“Did you really want to die?”
“No one commits suicide because they want to die.”
“Then why do they do it?”
“Because they want to stop the pain.”
~ Tiffanie DeBartolo, How to Kill a Rock Star
Yesterday was Suicide Prevention Day and I wanted to put something down as this is a topic after my own heart. There are many shocking stats about suicide in the UK that you can read about here, I won’t add to that myself. I just wanted to acknowledge this day and maybe share a little.
I learned a bit about suicide this year during my Mental Health First Aid Training. The course was given by a suicide survivor, an incredibly vibrant man who couldn’t have been more candid about his experiences. He spoke openly (and sometimes with genuine humour) about why he’d wanted to take his own life, what might have stopped him and his thoughts on it now – and it was fascinating. Surprising too, when you consider how outgoing and seemingly bright he is. This just goes to show that it isn’t always obvious what people are going through, or the kinds of people who are affected by suicidal thoughts.
Of the people on that course, there were at least a handful that had first or second-hand experience of suicide – and all their stories were heart-breaking and very raw. Honestly, I don’t think I had any idea of what something like that can leave in its wake and the repercussions seem endless. My eyes were opened by that course and I feel as though maybe I worry more about people I care about now. I’m hyper conscious of friends who seem down but sometimes I’m clumsy about how I go about making sure they’re okay. The right words don’t always come easy because it’s a massive thing to talk about – but I think it’s fine just to ask someone if they need anything.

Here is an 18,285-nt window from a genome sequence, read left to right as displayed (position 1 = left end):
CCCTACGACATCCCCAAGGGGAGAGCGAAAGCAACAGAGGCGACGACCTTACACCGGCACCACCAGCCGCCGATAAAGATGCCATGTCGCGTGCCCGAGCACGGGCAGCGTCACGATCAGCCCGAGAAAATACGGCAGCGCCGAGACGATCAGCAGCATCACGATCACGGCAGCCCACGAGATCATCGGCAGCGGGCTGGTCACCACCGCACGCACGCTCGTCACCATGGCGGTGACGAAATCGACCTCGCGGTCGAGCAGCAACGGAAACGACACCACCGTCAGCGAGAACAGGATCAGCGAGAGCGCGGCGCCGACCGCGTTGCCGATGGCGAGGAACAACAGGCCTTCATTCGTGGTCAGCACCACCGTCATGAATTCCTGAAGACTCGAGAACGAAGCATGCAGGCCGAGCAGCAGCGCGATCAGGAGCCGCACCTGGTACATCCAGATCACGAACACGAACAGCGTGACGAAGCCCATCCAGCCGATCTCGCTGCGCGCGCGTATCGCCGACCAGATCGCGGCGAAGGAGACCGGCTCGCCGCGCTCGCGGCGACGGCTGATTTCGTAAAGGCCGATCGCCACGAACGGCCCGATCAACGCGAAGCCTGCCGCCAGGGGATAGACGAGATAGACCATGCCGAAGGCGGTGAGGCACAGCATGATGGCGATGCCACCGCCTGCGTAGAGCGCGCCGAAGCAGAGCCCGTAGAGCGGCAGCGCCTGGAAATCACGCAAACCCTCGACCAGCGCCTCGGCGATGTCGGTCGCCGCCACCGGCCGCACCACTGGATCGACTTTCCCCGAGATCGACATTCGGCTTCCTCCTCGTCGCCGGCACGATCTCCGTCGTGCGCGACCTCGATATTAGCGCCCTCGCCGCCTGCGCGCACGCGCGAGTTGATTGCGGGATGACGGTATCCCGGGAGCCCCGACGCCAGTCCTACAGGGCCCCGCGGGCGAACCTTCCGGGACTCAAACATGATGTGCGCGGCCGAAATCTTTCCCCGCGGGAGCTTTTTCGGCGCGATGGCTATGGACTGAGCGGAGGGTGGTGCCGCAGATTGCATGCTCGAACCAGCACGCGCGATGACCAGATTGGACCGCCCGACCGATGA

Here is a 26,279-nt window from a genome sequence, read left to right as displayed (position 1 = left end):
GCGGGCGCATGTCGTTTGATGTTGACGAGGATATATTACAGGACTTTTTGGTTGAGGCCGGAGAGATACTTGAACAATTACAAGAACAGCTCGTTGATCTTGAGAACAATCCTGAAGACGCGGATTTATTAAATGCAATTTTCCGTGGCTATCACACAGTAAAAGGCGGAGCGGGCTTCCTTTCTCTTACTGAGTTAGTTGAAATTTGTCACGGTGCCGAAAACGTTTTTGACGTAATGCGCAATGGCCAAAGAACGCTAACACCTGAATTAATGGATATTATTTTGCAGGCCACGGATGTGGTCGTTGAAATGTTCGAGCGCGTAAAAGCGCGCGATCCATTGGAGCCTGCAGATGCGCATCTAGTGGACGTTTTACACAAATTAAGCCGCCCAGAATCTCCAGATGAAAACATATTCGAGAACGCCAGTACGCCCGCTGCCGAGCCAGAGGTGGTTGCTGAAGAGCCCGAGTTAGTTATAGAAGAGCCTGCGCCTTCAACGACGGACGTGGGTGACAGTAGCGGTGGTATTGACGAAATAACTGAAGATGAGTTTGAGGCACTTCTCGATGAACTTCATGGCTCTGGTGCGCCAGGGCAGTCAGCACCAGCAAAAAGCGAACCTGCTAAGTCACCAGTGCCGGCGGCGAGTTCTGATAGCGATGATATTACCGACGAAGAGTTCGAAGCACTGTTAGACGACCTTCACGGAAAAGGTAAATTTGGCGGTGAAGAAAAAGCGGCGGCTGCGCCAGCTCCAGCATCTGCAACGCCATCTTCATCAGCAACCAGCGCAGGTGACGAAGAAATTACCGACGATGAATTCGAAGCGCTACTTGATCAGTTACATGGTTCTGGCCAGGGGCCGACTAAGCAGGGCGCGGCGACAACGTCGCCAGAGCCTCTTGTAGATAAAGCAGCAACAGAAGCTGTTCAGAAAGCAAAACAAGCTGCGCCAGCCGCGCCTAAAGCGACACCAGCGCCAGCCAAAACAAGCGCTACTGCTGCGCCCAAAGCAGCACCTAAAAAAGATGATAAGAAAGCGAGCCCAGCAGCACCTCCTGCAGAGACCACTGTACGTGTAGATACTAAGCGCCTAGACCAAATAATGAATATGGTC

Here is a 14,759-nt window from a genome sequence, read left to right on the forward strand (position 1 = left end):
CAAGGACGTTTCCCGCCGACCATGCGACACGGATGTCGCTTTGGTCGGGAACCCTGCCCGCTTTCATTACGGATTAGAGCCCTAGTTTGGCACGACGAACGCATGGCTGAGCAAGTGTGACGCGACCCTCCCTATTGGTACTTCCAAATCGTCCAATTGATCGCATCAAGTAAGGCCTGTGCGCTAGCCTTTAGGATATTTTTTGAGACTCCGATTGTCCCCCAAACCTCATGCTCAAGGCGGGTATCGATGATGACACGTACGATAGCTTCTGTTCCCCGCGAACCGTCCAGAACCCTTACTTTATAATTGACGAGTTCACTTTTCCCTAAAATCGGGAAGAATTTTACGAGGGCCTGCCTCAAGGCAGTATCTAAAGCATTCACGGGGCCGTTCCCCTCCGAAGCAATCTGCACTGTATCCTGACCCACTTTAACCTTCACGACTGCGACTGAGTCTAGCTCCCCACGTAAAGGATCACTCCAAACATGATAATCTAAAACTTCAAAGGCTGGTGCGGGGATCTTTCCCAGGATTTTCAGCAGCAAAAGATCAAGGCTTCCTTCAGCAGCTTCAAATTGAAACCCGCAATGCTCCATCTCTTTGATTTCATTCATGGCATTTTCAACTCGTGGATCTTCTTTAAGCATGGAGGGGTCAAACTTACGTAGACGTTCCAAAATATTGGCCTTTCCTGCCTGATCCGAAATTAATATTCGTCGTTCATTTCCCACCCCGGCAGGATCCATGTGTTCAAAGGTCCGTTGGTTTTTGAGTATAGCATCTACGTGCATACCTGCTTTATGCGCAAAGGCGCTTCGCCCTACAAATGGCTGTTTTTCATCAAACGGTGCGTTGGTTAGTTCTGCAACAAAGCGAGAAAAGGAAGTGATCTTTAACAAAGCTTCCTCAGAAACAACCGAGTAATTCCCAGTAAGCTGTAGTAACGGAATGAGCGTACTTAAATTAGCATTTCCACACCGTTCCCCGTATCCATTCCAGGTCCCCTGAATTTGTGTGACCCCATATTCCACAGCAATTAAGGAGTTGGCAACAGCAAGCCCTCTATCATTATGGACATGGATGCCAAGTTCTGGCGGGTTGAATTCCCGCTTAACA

Way back during my darkest period this was definitely something I considered. If I’m honest there just didn’t seem to be a reasonable way out. I didn’t believe I could just say ‘enough’ and be allowed to leave our home. In the end it turned out to be quite easy but I’d been beaten down so much mentally that I hit a wall and for a long time I felt dead already. I just wanted it to be over, once and for all.
In the end it was friendship that saved me. I met a group of people who wanted me to be okay and they’d make sure I was, daily. I found a tiny sliver of hope and that was enough to acknowledge that I wasn’t going to sacrifice my life to fear. I’m lucky and although I still have dark thoughts, I know what I need to do if it feels like too much.
Suicide has always been stigmatized. I no longer think a person is selfish or cowardly if they take their own life. I just think it’s sad and I wish that they could have found another way. It’s not for me to judge but I do want to be there for my loved ones or anyone who feels they need help. We can all be kinder and more observant, it doesn’t take much . We need to check in with our friends, family and colleagues.
And if you’re going through Hell, there are ways to help yourself. The Samaritans for one are an amazing organisation and they’re there 24/7, 365. Most workplaces have an Employee Assistance Programme or can offer you additional help too. It can be hard to ask for help, I completely get that but I hope you find a way to. It can change everything.
Call: 116 123 (free)
Or drop into your local branch
Razors pain you,
Rivers are damp,
Acids stain you,
And drugs cause cramp.
Guns aren’t lawful,
Gas smells awful.
You might as well live.”
~ Dorothy Parker, Enough Rope